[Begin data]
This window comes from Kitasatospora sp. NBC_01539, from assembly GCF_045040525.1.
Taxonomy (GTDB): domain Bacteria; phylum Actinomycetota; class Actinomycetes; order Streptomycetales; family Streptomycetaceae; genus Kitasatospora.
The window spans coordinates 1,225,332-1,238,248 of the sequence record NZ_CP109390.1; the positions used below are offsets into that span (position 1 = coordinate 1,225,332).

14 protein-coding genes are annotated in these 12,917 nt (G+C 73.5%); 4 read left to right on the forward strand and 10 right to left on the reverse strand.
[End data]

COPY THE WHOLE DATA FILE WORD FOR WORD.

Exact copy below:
This window comes from Kitasatospora sp. NBC_01539, from assembly GCF_045040525.1.
Taxonomy (GTDB): domain Bacteria; phylum Actinomycetota; class Actinomycetes; order Streptomycetales; family Streptomycetaceae; genus Kitasatospora.
The window spans coordinates 1,225,332-1,238,248 of the sequence record NZ_CP109390.1; the positions used below are offsets into that span (position 1 = coordinate 1,225,332).

14 protein-coding genes are annotated in these 12,917 nt (G+C 73.5%); 4 read left to right on the forward strand and 10 right to left on the reverse strand.